The Society of St. Vincent de Paul is the largest lay Catholic organization in the world, with about a million members and volunteers in 155 countries around the world. As the primary founder, and inspirational leader of the earliest Conferences, we can very fairly say that Blessed Frédéric Ozanam left a very large legacy – he literally changed the world. Yet we know him to have been a very humble and modest man. Although there is no record of him saying this actual phrase that is often attributed to him, it is very fair to say that he truly sought in his life “to become better, and to do a little good.”
How could such a modest goal become such a great, apostolic legacy? Perhaps it would be better to ask how it could not. After all, the very Kingdom of Heaven, Christ taught, is grown from the smallest of seeds. Frédéric accomplished great things not by setting out to accomplish great things, but by setting out to make himself better by growing closer to Christ, and to share the good news with others. This was his vision for the Society, too, as a “a community of faith and works erasing little by little the old divisions” made up of members resolved “to become better themselves in order to make others happier.” [Letter 290, to Amélie, 1841]
Frédéric believed that the church offered the solution to “the social question” precisely because it was not of this world; because through the saving word of Jesus Christ we will be able to place all questions in their proper place, and be united by love, not divided by material concerns. At the same time, he recognized the great challenge of this, and asked the very same kinds of questions we often ask ourselves: Am I holy enough? Who am I to try to teach others the path to holiness?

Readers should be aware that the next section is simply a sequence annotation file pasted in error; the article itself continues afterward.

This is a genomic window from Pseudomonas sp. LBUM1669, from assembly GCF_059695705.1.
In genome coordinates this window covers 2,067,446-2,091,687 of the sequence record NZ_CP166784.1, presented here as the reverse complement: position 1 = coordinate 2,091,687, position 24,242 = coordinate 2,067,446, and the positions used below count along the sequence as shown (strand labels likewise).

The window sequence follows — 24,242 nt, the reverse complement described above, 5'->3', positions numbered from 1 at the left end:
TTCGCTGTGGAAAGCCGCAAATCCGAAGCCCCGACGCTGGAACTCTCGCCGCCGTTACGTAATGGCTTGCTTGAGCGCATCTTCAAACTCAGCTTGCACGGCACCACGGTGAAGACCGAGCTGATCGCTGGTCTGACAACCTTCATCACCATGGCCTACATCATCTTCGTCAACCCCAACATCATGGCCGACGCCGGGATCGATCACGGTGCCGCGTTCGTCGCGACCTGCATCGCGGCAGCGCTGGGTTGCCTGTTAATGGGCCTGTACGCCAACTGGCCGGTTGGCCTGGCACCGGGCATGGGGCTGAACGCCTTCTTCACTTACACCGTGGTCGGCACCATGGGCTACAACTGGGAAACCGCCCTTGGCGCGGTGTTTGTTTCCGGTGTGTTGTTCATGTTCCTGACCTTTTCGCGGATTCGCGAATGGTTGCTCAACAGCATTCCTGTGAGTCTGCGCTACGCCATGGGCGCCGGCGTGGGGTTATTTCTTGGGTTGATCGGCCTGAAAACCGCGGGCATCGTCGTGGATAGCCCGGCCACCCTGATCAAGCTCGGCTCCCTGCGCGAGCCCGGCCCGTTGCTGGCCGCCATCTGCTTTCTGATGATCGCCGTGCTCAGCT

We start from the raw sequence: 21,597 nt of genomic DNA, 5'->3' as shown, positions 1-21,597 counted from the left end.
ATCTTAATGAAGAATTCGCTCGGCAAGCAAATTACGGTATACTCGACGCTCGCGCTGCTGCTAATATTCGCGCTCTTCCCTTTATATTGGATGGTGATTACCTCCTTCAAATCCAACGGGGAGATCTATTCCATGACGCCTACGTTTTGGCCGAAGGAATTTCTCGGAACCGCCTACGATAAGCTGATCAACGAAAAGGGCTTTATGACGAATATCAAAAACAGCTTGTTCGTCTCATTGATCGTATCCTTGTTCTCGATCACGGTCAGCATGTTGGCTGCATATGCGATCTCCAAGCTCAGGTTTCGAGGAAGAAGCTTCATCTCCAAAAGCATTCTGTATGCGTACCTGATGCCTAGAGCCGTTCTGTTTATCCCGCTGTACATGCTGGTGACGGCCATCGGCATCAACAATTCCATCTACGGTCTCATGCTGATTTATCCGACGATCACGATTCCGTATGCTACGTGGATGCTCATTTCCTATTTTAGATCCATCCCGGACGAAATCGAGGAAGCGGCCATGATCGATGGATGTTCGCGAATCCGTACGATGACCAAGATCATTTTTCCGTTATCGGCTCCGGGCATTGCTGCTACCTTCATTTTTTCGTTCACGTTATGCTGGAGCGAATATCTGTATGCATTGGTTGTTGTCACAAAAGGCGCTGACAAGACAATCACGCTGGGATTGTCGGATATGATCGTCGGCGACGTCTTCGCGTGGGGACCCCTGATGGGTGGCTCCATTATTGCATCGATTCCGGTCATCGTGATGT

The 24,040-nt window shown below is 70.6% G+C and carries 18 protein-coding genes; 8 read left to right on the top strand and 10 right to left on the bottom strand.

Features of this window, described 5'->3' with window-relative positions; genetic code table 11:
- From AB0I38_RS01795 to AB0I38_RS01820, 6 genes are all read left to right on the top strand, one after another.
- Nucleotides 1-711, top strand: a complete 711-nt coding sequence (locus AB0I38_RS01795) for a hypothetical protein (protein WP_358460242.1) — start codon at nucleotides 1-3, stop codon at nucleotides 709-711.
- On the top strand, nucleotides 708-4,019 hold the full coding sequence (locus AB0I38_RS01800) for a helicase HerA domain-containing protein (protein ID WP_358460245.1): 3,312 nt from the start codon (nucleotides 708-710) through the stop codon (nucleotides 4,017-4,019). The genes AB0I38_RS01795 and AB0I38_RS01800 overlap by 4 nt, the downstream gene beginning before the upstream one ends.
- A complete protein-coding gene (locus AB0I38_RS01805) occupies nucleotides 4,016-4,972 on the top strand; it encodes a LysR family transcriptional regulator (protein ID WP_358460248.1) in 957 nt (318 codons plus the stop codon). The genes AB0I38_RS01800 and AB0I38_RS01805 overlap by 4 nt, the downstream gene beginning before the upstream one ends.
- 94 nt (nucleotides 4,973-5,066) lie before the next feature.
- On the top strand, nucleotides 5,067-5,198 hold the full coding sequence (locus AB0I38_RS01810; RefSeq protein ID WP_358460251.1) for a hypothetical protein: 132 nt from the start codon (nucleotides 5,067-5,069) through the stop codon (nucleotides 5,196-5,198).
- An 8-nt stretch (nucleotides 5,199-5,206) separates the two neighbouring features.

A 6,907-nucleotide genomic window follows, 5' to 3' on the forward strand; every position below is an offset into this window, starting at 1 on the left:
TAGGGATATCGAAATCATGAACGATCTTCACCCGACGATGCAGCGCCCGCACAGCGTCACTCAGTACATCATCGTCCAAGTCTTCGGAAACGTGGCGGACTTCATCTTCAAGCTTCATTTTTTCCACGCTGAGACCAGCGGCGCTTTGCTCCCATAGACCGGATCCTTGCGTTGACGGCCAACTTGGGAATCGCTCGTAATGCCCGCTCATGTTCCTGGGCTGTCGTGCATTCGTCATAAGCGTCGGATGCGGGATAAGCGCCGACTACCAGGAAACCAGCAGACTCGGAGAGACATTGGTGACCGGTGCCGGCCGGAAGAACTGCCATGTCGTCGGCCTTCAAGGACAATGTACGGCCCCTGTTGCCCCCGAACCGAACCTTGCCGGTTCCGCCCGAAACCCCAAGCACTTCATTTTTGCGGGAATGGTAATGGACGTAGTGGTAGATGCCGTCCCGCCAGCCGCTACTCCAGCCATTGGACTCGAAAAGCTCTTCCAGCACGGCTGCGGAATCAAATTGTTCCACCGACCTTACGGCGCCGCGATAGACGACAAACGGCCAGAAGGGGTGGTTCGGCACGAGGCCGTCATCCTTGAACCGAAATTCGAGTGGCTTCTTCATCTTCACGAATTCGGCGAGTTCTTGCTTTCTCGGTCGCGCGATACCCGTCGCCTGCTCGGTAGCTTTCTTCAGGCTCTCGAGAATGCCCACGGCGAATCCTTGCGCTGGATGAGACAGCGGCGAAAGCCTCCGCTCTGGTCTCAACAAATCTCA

As Frédéric once put it, “how does one make saints without being a saint oneself? How do we preach resignation and courage to the unfortunate when we feel devoid of it ourselves? How do we reproach them for things we too are guilty of?” We’re challenged, he said, when we see “we are equals in infirmity and in virtue often inferior to those we are visiting.” [1372. Report to Gen’l Assly, 1838]
In his deep and lifelong kerygmatic commitment, Frédéric recognized that it is we who are first evangelized when we see that it is Christ we serve, that love of neighbor can never be separated from love of God, and that our own growth in holiness makes each of us not a mighty tree, but something much greater – a tiny mustard seed.
To seek personal holiness might seem, Frédéric conceded, a “motive of personal interest, this egoism which is at the bottom of our work.” [Letter 82, to Curnier, 1834] But we only become better by becoming smaller, greater by becoming more modest, and we change the world by first changing ourselves.
Am I holy enough?